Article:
BGC breaks down barriers in first post-rebrand campaign

The non-profit is familiarizing people with its new name by focusing on the opportunity its breadth of programs provide.

BGC-CanadaBGC Canada is introducing its new identity by focusing on the opportunity it creates for youth of different ages, backgrounds and genders.

This spring, the organization formerly known as the Boys & Girls Clubs of Canada rebranded to BGC Canada, a move aimed to better reflect its mission, both in terms of the age of the youth it serves and the gender inclusivity it wants to embody.

In its first national campaign since the rebrand, BGC Canada’s “No More Barriers” is a digital-first effort that shows a diverse array of kids who participate in the group’s programs proudly proclaiming that they won’t be stopped by obstacles in their way.

“It’s our first time out of the gate as BGC, and a real opportunity to plant that marker,” according to Rachael MacKenzie-Neill, VP of marketing and development at BGC Canada. “It’s not just a new identity, this campaign is speaking with a new voice.”

She adds that a visually-driven dialogue-free, punchy approach is more attention grabbing in a space that’s very cluttered.

“Part of our challenge is we do so many things for youth,” MacKenzie-Neill says, and that it’s had a tendency with its previous messaging to emphasize of all them, instead of being more focused on the impacts they collectively create. BGC is hoping to change that in its new campaign, with a rallying cry based around how the opportunity all of its programming creates can “change everything.”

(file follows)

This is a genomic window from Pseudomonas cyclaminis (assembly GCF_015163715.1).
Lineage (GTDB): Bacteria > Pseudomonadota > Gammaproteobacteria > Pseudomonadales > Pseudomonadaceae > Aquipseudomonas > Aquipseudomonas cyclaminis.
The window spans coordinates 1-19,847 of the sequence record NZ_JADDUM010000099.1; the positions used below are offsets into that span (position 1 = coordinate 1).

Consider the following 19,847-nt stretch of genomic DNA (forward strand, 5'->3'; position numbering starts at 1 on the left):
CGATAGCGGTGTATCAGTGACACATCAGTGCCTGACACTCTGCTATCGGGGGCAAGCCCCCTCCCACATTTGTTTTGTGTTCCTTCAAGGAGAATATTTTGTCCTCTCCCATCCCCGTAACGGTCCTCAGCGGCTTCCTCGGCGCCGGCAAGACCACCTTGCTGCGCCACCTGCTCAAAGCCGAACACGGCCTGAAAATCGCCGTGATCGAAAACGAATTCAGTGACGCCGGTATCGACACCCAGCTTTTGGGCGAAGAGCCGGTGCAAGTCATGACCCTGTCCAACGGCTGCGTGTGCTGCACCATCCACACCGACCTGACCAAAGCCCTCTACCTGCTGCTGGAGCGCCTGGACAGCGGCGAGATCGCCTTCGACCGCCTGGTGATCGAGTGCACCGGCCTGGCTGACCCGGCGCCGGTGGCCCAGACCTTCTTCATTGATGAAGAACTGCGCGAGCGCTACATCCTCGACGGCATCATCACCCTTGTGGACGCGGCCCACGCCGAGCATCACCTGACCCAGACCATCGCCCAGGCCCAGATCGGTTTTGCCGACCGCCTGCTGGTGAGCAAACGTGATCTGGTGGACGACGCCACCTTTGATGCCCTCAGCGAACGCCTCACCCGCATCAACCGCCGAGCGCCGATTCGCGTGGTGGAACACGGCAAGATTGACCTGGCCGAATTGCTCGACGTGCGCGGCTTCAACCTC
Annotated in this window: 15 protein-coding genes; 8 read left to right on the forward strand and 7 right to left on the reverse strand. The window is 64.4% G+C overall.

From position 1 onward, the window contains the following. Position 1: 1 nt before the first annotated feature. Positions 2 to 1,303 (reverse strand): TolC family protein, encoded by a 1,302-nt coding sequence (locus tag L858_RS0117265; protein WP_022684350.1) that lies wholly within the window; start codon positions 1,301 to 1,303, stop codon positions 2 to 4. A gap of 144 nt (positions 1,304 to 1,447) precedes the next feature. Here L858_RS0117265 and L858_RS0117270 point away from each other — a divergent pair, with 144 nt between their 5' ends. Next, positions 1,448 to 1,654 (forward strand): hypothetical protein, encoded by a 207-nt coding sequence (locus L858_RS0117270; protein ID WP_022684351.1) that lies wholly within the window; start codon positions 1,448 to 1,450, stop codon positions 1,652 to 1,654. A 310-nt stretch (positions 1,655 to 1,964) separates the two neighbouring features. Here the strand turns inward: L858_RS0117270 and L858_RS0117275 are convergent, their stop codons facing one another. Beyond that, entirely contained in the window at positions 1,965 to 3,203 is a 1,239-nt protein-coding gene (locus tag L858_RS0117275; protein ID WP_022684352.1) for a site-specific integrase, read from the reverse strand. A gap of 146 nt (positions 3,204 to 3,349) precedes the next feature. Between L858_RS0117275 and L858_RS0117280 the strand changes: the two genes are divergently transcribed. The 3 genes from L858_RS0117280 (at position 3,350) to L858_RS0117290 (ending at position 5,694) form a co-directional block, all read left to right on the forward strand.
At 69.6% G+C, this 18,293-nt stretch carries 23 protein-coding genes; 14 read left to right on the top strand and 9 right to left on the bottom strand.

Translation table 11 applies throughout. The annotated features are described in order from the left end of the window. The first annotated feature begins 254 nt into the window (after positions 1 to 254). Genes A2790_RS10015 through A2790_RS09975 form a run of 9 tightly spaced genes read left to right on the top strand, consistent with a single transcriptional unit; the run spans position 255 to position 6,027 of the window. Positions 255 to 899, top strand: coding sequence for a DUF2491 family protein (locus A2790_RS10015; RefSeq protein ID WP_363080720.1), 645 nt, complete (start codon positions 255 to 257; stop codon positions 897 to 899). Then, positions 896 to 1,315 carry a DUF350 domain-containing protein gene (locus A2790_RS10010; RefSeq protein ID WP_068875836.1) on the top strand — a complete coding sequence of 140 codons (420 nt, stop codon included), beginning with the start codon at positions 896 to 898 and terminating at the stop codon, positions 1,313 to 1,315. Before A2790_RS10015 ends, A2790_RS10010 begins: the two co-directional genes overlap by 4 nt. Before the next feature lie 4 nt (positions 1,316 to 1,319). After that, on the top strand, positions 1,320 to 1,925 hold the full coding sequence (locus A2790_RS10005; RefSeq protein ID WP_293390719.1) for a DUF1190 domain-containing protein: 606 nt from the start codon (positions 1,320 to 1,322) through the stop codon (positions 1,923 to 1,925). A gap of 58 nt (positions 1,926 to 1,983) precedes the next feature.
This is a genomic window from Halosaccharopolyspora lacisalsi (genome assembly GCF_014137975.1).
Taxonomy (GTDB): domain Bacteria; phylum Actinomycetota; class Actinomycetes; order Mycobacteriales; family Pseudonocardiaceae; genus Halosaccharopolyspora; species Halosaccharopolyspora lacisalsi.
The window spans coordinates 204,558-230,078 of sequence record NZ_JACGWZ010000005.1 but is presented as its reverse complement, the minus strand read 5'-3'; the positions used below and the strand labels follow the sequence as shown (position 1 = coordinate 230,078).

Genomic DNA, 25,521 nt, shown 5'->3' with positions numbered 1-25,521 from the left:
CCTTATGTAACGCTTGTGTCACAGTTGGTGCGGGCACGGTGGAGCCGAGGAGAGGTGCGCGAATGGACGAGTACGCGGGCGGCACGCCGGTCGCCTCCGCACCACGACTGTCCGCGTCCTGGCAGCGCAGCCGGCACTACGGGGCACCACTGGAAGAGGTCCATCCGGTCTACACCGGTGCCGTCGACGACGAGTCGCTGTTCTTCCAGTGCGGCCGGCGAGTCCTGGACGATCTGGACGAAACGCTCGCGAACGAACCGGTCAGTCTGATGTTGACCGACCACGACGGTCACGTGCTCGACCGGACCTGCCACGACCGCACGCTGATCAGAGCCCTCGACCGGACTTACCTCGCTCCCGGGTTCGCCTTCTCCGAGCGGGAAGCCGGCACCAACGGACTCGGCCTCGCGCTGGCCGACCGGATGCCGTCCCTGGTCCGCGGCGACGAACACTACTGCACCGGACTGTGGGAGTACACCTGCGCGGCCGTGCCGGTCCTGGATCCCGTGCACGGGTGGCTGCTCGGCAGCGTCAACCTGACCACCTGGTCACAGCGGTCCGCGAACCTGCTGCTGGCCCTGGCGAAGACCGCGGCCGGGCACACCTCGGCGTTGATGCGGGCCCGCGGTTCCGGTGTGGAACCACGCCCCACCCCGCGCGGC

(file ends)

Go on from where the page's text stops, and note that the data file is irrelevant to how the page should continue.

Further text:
With youth mental health concerns on the rise amidst the pandemic, and kids being isolated at home, MadKenzie-Neill says BGC Canada programs will be more impactful than ever. She says BGC considers its clubs a kind of “third place,” after home and school, but the second and third options have been taken away for so many. Coming out loud with its new identity as lockdowns and safety measures ease is meant to show the importance of that “third place” for youth and parents looking to respark connections between youth.

BGC is also activating now to have federal election-related “noise” in the rear-view mirror, while still giving people time to get better acquainted with the name change: there’s references to the organization’s old name in the campaign, but MacKenzie-Neill says those will be phased out by early 2022. Feedback to the name change thus far has been very positive.

“We’re confident in the decision that we’ve made, and the early research is bearing that out,” she says.

BGC worked with agency Round on the campaign, which also handled the organization’s rebrand. Media Kitchen handled the media buying.